While you’re cooking, you can actually see this process for yourself: In the initial cooking stages, the meat cubes seem to seize up, and it becomes difficult to jab them with a fork. But as time passes and the collagen melts away, the beef becomes softer, taking on the flavors of the wine, until finally you are left with meat that falls apart and is a delight to eat.
Before cutting beef into cubes, trim excess fat, paying close attention to the silvery, thick membrane that may be present on top of the chuck roast. This is inedible. To remove it, run your knife under the silver skin and peel it back from the roast.
There are differing opinions on what quality of wine to use while cooking. Some cooks believe that you can use a bottle of Two-Buck Chuck and the stew will be just as flavorful as if you had used a high-end wine. And then there are some who swear by cooking with the latter.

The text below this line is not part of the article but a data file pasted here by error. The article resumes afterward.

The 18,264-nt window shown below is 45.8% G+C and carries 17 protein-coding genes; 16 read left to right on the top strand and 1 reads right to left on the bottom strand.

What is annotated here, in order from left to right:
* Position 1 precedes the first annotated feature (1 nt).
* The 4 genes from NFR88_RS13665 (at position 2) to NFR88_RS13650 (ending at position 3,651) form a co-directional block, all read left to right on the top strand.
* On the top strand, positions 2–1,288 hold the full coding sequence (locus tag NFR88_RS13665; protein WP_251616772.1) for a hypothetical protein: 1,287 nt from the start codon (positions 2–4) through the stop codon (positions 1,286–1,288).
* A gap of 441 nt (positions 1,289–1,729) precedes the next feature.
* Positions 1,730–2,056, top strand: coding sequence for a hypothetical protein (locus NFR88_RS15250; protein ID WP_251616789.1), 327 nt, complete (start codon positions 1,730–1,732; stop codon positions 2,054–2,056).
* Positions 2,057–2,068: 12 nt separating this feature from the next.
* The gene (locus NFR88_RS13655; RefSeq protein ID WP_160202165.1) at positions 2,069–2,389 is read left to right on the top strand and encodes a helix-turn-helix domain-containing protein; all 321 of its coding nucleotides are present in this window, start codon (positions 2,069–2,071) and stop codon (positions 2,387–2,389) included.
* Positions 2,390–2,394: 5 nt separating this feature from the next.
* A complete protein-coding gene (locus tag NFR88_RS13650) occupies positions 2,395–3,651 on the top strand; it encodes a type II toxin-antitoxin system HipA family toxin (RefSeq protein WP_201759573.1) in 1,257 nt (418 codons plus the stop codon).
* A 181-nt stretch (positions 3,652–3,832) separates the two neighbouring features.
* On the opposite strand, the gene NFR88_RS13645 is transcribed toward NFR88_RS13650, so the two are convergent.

I’ve always adhered to this rule: If it’s a wine you wouldn’t drink, don’t use it to cook. So if you’ve been known to toss back a glass of Two-Buck Chuck without flinching, then you will be fine using it in your dish. Always use a wine you enjoy drinking.
In this recipe, you can also substitute other dry red wines for red Burgundy (pinot noir).
This recipe is simple: You finish the initial preparation, then dump everything into a pot and let the heat do the work. A bonus: Boeuf Bourguignon is more flavorful the next day (the sitting time allows the flavors to meld) so it’s a great do-ahead dish for a dinner party.

BOEUF BOURGUIGNON (BEEF BURGUNDY)

Yield: 2 to 3 servings (can be doubled)